No, Jackson Brier is not toxic for cats. This member of the Smilaceae family is recognized by the American Society for the Prevention of Cruelty to Animals (ASPCA) as a non-toxic plant for felines.
This article has been crafted in collaboration with a team of experienced DVMs (doctors of veterinary medicine) to ensure accuracy and relevancy. Their expertise, combined with thorough research from high-authority sources such as ASPCA and PetMD, allows us to provide up-to-date and precise information on the potential risks associated with various plants, focusing on Jackson Brier in this context, and their impact on cats.
Can Cats Eat Jackson Brier?
Your cat won’t get hurt if it eats some of this plant in moderation. However, because cats are obligate carnivores, the majority of their diets should consist of meat. They need a specific type of protein that can only be obtained from animal meat, and many other crucial elements must also come from an animal source.
These animals are unable to digest plant material and vegetation properly. For the majority of cats, eating too much of this kind of food can cause digestive problems and stomach distress. This could involve diarrhea, vomiting, and nausea.
What is Jackson Brier?
Both traditional Chinese medicine and Hindu Ayurvedic medicine refer to Jackson Brier (Smilax lanceolata) as Tufuling.
The root is said to have anti-inflammatory and anti-cancer effects. It might be antiviral and might boost the immune system, according to laboratory research. The effects have only been studied in rats, therefore it is unknown if they would also apply to people.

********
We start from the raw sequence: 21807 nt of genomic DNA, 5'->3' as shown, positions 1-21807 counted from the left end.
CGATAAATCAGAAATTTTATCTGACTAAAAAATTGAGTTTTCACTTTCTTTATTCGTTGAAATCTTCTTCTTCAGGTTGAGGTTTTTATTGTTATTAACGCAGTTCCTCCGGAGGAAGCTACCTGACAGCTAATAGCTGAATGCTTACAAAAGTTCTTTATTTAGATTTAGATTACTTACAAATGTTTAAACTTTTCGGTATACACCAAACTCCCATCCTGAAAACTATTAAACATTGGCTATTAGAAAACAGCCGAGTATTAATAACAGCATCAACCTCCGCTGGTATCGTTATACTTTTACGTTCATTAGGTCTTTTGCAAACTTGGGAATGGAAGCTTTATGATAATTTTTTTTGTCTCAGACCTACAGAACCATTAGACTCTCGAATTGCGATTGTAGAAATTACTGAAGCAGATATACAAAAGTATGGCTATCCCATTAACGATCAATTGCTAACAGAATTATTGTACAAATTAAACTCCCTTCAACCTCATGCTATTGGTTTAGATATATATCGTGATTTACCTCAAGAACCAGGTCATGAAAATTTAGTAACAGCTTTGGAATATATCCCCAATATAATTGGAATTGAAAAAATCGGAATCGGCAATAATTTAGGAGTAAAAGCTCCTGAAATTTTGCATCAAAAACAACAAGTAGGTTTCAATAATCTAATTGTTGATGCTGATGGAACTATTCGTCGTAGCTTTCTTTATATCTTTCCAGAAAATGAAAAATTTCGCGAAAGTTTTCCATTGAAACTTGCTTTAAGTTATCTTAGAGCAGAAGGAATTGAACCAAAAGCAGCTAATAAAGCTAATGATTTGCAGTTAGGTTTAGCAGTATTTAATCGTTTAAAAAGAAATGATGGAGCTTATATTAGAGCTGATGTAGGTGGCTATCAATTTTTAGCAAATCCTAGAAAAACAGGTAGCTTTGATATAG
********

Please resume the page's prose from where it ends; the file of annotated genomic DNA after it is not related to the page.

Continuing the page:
Jackson Brier grows in trees and large bushes in its natural habitats in Asia, clinging to twigs and branches with its tendrils.
Since each flower can be either male or female, the species cannot reproduce on its own; therefore, if a seed is to be produced, both male and female plants must be grown. It mostly spreads via rhizomes.
Keeping Cats Away From Jackson Brier
Before you plant, employ physical barriers like the chicken wire on top of the soil or mulch all around the planting site. Chicken wire and bristly materials terrify cats. You may make holes in the chicken wire big enough for your plants to be installed by using wire cutters.
You can mulch with stone, eggshells, holly cuttings, or pine cones with sharp edges. Cats dislike these harsh materials and prefer to dig and poop in loose dirt. To prevent cats from perching or relaxing in other areas, you may install a plastic carpet runner with the nub side facing up.